The inquests into the deaths of 22 people in the Manchester Arena terror attack should be converted into a public inquiry “as a matter of urgency”, a coroner has formally requested.
Earlier this month Sir John Saunders ruled that evidence from MI5 and the police should be kept secret to protect national security.
A public inquiry would mean it could be heard in private, without the presence of the victims’ families and their lawyers.
Hundreds were injured and 22 killed in the bombing at an Ariana Grande concert at Manchester Arena in May 2017.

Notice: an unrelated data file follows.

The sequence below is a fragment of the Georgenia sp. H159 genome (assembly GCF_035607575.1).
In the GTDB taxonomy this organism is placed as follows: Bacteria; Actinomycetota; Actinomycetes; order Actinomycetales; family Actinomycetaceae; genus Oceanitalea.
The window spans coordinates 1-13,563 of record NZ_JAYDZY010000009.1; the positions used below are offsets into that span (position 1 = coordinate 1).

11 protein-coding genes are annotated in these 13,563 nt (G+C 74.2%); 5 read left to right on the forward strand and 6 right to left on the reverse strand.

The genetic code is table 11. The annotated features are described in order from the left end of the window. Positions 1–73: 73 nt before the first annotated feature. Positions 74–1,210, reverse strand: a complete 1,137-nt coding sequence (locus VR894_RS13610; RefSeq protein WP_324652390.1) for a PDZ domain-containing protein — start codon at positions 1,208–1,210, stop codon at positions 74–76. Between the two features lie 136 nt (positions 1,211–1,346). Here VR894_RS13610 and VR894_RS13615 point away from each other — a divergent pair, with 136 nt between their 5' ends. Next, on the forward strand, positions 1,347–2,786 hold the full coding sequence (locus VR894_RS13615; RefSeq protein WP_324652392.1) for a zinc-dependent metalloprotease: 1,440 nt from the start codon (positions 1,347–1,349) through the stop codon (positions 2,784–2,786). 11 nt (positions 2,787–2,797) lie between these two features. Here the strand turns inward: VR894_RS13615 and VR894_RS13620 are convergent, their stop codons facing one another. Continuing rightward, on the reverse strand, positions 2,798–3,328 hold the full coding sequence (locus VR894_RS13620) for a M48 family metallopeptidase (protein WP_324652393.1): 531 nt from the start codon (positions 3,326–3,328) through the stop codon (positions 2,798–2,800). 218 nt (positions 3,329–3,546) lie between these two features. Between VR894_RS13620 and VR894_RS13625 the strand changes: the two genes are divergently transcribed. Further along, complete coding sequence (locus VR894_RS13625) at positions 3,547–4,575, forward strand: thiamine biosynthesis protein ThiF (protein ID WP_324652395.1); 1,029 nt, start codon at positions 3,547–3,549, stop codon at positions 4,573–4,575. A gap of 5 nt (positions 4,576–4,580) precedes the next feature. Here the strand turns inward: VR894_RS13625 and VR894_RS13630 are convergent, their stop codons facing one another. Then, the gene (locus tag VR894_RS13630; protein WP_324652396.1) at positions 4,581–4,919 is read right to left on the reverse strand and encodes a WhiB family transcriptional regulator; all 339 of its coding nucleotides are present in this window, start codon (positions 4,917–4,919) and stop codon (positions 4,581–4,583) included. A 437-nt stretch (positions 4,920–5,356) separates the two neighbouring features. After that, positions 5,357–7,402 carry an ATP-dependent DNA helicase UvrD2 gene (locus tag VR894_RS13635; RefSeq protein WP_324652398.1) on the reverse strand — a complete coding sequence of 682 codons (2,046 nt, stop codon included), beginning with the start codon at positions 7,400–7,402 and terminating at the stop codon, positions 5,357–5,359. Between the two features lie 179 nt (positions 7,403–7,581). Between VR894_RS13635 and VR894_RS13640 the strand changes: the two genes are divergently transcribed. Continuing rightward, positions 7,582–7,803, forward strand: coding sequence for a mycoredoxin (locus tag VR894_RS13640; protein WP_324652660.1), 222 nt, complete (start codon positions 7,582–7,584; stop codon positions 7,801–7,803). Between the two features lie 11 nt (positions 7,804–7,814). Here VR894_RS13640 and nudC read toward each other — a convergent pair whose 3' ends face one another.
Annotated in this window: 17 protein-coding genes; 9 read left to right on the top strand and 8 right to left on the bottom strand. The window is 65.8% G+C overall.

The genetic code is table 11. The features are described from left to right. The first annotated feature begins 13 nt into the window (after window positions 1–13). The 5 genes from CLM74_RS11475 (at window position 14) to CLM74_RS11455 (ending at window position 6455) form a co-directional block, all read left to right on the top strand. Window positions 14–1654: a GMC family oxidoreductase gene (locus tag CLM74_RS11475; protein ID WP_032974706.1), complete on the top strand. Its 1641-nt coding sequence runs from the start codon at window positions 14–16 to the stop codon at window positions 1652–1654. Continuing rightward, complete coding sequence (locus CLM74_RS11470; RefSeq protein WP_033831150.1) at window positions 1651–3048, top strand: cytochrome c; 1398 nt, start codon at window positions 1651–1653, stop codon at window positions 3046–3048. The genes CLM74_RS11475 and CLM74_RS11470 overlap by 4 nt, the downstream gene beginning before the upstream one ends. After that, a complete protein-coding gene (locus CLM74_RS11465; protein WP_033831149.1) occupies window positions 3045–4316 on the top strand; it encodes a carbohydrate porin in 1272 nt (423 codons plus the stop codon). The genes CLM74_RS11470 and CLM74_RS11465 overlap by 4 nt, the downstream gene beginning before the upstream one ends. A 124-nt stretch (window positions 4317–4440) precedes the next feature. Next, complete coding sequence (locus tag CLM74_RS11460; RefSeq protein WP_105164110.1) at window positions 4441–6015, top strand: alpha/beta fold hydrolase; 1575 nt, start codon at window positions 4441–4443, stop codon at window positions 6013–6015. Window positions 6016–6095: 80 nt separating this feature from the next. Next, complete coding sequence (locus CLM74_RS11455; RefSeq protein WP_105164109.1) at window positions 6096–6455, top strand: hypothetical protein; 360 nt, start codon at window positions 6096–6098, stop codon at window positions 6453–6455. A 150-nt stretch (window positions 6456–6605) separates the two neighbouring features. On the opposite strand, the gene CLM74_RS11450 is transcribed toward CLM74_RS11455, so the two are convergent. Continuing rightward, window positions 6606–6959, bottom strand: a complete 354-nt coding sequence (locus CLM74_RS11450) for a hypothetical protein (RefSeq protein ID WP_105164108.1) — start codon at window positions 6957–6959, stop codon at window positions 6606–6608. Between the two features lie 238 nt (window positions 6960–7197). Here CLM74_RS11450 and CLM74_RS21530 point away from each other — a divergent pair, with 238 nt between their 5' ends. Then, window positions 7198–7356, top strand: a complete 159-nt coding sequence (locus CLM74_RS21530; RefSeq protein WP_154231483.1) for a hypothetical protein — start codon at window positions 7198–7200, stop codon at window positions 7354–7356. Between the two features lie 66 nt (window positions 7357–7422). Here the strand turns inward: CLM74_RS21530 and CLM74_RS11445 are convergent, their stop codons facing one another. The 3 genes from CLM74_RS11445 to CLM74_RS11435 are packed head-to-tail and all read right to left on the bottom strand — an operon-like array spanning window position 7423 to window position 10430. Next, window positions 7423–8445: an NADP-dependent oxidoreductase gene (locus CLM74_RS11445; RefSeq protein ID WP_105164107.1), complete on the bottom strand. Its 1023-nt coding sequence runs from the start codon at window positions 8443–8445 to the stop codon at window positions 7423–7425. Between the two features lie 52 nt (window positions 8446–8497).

Sir John said that disclosing such evidence could “assist terrorists” in carrying out similar attacks and therefore an “adequate investigation” could not be carried out within the frameworks of the inquests.
He has written to Home Secretary Priti Patel to confirm his decision that a statutory public inquiry is necessary.
The retired High Court judge said: “I would therefore invite you to establish that statutory public inquiry as a matter of urgency to allow for the hearings scheduled to begin in April 2020 to take place as a public inquiry.”
A Home Office spokesman said Ms Patel will “carefully consider” the recommendation and respond “as soon as possible”.
He added “It is vital that those who survived or lost loved ones in the Manchester Arena attack get the answers that they need and that we learn the lessons, whatever they may be.”